Warehouse wholesale company Costco has switched the sourcing of the extra virgin olive oil that goes into its Kirkland Signature 2-liter bottle from Italian sources, to providers from Greece.
This is good news for providers in Greece who have felt the punch of the financial crisis and even better news for the recognition Greek olive oil deserves.
The move across the Ionian Sea comes amid an apocalyptic season for Italy’s olive groves. A hot spring, a rainy summer and a pesky olive-eating fly conspired to create what Italian daily La Repubblica called “the black year of Italian olive oil.”
Production in Italy is expected to drop 34 percent this year, according to the International Olive Oil Council.
Prices have gone up accordingly: Italian extra-virgin olive oil in March was sold by producers for about $2.97 a pound, 84 percent more than a year earlier, according to the council.
For Costco, the reasoning appears to be purely financial— and not because Greek olive oil is far superior to its Italian counterpart. That drastic price hike must have been tough to swallow for the company that’s always looking for a good deal.
Costco Chief Financial Officer Richard Galanti said the availability of the extra-virgin olive oil Costco usually purchases from Italy is down to one-tenth of the normal level.
“We wanted to get a single source of good quality; for this year we went to Greece,” he said.
While Spain, the world’s foremost olive-oil producer, also suffered from some of the same weather events that befell Italy, Greece has been largely spared. Its production is expected to more than double this year, and prices for extra-virgin olive oil are up only 15 percent from last year, at a relatively humble $1.45 a pound.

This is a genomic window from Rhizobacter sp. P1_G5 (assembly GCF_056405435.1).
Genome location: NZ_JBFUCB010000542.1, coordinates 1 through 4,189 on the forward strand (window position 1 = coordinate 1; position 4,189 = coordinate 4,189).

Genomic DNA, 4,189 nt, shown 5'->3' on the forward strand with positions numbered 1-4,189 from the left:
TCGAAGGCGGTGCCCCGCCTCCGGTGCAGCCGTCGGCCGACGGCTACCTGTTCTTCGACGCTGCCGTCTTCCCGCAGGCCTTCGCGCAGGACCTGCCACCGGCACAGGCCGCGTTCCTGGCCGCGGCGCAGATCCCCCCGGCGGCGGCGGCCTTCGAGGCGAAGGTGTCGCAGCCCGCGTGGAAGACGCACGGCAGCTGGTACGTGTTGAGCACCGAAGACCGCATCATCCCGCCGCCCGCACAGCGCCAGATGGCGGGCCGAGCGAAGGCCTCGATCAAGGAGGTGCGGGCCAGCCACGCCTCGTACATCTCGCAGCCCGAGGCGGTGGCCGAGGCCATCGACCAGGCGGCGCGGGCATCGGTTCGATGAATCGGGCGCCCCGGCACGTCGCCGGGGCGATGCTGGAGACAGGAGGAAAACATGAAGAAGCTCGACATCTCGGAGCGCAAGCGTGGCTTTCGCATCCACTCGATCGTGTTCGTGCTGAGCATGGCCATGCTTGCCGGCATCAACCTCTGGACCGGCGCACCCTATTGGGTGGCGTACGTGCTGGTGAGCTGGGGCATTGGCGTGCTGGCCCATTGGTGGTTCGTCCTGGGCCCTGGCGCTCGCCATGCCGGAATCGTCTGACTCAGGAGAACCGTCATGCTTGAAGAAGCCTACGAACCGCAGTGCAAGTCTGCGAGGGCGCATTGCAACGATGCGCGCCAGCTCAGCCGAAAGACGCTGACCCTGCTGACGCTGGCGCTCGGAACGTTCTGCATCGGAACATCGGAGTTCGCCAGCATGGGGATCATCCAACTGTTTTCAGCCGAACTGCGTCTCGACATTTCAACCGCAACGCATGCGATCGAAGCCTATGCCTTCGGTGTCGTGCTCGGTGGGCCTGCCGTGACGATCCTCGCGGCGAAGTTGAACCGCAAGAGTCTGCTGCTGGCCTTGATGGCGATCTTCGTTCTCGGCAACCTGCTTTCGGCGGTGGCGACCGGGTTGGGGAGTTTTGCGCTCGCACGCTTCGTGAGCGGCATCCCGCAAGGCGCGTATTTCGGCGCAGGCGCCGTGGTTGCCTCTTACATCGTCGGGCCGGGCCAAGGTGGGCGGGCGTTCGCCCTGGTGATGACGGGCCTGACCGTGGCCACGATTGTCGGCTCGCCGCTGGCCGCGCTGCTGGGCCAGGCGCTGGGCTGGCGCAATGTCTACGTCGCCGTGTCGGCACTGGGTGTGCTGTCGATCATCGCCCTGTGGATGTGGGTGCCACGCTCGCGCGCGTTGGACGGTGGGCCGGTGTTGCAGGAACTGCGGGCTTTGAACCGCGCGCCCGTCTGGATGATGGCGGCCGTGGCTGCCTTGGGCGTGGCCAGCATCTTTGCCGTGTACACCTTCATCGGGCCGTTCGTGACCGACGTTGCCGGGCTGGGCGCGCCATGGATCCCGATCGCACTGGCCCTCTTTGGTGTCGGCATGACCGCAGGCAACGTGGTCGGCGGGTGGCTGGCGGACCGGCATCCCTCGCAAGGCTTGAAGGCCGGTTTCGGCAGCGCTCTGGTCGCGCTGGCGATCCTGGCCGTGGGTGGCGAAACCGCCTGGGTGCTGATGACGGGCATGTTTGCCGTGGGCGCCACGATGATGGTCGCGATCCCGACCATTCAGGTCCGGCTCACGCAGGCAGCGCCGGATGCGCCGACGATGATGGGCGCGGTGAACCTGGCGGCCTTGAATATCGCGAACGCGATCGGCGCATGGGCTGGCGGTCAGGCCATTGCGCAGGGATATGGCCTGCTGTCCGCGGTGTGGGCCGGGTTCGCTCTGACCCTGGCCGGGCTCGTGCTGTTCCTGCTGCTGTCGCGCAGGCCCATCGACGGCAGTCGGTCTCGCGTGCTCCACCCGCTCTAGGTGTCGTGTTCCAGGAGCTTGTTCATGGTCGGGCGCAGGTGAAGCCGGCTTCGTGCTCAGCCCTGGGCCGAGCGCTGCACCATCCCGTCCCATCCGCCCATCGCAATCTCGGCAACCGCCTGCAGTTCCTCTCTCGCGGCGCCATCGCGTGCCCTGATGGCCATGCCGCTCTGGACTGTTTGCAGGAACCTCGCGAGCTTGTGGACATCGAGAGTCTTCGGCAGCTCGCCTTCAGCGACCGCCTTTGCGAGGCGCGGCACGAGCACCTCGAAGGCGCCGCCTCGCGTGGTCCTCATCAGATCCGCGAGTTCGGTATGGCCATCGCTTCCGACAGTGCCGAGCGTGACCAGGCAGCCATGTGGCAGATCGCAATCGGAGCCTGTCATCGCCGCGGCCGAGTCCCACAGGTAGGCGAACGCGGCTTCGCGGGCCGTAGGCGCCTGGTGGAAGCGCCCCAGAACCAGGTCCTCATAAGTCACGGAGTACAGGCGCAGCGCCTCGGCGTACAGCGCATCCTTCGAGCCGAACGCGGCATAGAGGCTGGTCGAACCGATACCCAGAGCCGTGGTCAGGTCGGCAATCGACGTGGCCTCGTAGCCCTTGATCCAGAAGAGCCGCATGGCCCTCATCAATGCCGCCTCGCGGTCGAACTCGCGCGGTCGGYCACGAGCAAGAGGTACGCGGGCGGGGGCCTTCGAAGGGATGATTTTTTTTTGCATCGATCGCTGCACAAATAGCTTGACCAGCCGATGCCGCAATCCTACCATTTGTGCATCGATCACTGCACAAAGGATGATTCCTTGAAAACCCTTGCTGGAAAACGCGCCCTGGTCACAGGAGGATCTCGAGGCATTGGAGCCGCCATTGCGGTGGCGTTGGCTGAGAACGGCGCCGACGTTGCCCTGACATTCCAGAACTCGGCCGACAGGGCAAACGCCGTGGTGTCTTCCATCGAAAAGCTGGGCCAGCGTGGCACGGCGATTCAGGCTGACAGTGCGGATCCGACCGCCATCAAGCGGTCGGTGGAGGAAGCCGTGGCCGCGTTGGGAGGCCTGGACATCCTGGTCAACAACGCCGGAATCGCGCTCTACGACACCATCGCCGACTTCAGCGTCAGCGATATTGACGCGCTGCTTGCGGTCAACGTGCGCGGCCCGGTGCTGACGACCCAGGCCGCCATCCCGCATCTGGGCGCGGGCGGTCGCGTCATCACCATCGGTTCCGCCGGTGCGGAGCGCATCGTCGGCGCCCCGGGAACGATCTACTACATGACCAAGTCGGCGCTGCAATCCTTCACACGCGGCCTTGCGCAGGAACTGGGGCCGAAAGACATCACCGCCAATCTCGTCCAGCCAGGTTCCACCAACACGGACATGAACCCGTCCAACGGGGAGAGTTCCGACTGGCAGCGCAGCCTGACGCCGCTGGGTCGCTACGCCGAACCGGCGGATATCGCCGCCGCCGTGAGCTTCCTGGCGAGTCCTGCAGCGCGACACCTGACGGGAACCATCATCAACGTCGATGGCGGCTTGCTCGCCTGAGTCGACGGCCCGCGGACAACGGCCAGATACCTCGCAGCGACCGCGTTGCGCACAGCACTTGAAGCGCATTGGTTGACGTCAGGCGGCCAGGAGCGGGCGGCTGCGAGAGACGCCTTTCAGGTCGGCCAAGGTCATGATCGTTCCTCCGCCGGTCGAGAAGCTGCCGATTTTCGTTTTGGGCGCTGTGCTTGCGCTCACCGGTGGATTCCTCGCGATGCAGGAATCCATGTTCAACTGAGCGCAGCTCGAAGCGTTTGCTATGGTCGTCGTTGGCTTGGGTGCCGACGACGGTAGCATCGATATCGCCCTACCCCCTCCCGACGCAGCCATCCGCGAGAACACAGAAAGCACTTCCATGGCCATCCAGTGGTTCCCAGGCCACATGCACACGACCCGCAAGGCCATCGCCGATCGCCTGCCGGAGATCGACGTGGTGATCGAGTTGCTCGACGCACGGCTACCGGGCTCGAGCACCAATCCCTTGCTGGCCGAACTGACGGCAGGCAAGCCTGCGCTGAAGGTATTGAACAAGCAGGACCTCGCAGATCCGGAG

Greece is the third-largest producer of olive oil, after Spain and Italy. The liquid, long a pillar of Mediterranean cooking, is also a mainstay of the Greek economy. In 2013, Greece exported some $602 million worth of olive oil.
Currently, only about 4 percent of Greek olive oil ends up in the U.S., the second-largest importer of olive oil in the world.
In the United States, the virtues are unsung, says Chef Maria Loi, author of the HarperCollins book The Greek Diet, which includes heavy doses of Greek olive oil.
“For me, Greek olive oil is the staple ingredient— it’s the most important element of Greek cuisine, not only for its taste, but also for its nutritional value.”
Americans think Italy when they think about olive oil, Loi said. It’s time they get to know the best olive in the world— from Greece.
But all of that might change, says Loi.
On Costco’s shelves, the formerly green label and cap of the 2-liter extra-virgin oil bottles are now blue and proudly display the oil’s Greek origin.
“Certainly it’s going to put Greek olive oil on the international food map, because people watch what Costco does,” Loi said.